Monday, June 10, 2013

A Closer Look at Celebrity Endorsements

When Academy Award-winning actor Robin Williams spoofed the Kars For Kids jingle the car donation charity was just as surprised as the next guy. Of course, the nonprofit was thrilled to receive this kind of unsolicited, not to mention scot free advertising for its good work. Alas, that kind of thing—that is, unsolicited celebrity endorsements—don’t happen naturally all that often. At least not these days.

In fact, the newest trend in celebrity endorsements is to contrive to get a celebrity or anyone really, as long as that person has a large following on social media, to casually drop a mention of a product or company in a post. When it’s done carefully, the consumer is no wiser and may be left thinking, “Hey, if So-and-So prefers Crest to Colgate, why should I be a shnook?”

There’s just no way to know if this form of advertising is paid for or unsolicited. You could ask, but with hundreds or thousands of fans following an account, who knows if you’ll get an answer. Especially if the endorsement is meant to be hush-hush.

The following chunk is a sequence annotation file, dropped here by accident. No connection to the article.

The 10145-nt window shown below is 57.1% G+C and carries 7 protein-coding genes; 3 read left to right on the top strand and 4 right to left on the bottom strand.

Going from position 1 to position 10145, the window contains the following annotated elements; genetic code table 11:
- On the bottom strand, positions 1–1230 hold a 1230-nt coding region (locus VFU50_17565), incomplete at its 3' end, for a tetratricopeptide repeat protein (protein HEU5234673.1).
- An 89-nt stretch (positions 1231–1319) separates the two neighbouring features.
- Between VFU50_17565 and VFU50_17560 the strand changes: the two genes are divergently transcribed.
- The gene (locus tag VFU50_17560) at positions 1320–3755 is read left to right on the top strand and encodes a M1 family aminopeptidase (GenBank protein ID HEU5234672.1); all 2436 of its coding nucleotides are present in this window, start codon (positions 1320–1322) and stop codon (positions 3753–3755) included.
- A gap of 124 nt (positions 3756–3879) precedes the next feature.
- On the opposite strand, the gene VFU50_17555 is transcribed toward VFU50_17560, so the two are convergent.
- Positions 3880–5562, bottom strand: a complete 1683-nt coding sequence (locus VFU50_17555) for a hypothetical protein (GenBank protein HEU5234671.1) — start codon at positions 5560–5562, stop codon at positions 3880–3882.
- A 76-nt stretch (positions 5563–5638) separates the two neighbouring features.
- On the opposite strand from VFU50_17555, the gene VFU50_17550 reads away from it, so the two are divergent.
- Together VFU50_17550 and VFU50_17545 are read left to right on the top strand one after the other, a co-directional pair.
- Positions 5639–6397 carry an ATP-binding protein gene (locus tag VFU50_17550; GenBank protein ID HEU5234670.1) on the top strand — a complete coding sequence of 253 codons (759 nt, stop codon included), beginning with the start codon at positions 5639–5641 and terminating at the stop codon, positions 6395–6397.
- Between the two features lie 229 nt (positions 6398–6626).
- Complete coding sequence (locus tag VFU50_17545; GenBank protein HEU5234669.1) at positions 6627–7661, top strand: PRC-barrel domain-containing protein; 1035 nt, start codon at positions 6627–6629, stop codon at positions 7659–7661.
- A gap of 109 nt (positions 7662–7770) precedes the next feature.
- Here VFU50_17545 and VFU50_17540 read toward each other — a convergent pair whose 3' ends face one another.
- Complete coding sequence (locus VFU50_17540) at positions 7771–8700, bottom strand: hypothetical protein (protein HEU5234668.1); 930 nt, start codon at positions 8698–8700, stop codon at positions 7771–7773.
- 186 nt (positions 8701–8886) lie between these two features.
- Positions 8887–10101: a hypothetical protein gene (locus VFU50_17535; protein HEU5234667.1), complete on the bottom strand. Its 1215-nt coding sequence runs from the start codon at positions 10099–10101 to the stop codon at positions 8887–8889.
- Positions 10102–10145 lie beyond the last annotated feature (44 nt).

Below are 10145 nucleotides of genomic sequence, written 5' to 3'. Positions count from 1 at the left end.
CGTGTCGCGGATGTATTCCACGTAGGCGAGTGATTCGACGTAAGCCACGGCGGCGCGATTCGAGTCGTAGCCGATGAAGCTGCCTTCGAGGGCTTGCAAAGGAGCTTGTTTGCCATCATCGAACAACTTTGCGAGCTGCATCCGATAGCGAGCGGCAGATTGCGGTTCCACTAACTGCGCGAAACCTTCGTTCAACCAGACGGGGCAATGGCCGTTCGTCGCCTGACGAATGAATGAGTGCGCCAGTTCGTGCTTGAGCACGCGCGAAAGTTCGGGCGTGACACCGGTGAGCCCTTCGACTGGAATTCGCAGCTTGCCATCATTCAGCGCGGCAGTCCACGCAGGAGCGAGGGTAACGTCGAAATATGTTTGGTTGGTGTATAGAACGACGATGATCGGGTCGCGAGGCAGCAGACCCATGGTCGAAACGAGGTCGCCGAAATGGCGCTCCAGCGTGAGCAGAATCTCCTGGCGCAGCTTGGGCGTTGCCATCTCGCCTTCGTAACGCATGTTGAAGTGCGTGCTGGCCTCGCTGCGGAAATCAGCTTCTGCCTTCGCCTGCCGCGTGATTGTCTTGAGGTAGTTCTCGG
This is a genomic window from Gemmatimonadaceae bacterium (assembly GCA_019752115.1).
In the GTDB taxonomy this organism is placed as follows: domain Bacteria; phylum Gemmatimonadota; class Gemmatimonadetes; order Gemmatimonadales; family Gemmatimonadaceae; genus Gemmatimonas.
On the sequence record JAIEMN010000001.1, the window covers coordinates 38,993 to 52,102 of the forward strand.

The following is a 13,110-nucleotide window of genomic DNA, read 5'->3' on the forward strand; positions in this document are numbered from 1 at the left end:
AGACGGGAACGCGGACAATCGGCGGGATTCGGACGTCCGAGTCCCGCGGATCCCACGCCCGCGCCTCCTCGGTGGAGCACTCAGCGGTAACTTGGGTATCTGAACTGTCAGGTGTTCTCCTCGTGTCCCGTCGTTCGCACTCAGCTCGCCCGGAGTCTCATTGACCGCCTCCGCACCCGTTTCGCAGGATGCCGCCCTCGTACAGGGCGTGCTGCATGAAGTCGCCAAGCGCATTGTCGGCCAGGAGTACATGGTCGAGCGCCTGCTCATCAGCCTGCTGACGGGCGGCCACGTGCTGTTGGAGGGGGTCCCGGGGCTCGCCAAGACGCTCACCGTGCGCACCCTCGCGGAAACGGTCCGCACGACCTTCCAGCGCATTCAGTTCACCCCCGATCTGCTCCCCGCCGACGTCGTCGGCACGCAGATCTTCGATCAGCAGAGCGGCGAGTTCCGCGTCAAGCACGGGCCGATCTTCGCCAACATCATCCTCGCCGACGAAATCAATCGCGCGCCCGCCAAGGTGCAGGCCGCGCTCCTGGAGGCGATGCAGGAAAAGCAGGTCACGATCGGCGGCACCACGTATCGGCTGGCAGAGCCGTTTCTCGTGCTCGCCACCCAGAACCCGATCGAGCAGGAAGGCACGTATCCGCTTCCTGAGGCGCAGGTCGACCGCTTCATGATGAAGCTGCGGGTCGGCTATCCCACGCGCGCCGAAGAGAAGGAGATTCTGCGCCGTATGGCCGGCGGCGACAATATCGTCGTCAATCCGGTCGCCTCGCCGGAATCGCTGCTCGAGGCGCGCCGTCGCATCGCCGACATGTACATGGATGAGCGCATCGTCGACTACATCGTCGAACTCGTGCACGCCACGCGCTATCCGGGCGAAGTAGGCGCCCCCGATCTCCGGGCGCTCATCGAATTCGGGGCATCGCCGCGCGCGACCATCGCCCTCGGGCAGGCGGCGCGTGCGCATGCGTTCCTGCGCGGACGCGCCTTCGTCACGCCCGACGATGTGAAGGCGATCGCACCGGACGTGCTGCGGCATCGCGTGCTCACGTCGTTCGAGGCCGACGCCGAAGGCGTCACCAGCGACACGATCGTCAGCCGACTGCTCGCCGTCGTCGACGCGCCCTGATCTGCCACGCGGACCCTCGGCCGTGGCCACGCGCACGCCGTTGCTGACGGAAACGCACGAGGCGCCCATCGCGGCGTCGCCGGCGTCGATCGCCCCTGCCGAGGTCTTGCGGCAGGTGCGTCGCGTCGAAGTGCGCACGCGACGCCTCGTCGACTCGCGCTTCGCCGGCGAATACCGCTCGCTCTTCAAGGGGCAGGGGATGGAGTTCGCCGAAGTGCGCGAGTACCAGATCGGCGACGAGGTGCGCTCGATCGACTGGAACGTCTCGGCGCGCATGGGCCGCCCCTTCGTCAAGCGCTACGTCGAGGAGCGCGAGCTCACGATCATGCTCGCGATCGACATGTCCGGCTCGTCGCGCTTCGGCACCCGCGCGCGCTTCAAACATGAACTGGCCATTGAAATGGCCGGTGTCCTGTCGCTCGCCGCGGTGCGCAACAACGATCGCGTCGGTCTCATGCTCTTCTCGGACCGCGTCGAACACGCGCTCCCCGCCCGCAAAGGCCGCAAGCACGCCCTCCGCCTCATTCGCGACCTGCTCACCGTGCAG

By The Way

Here’s how it works: last week, pop star Miley Cyrus was on a promotional tour for her new album when she wakes up one morning and tweets, “Thanks @blackjet for the flight to Silicon Valley!” On inquiry, BlackJet CEO Dean Rotchin admitted, “She was given some consideration for her tweet.” Cyrus didn’t clarify in what way or to what extent she was favored by the private jet travel service in exchange for her tweet to her 12 million Twitter followers. But the federal government is beginning to sit up and take note of these “incidental” endorsements.

Sometimes, endorsements are the result of a PR Agency, or a club owner like Mark Birnbaum or maybe an entrepreneur like David Milberg 

Working Assumptions

The Federal Trade Commission’s Mary K. Engle, who serves as associate director for the FTC’s advertising practices division had this to say, “In a traditional ad with a celebrity, everyone assumes that they are being paid. When it’s not obvious that it is an ad, people should disclose that they are being paid.”

It seems that according to guidelines set forth by the FTC, companies and those celebrities they pay in exchange for endorsements must make it clear that these are paid advertisements. The issue of deceptive advertising is very serious. Companies may be breaking federal laws known as “Dot Com Disclosures” requiring sponsors to disclose their arrangements with celebrities, even on social media networking sites like Twitter. Violators may be penalized with fines or merely warned, and that’s where it all goes murky. The penalties just aren’t well-defined.

And maybe that’s the reason Cyrus and BlackJet will get away with that little arrangement after all.

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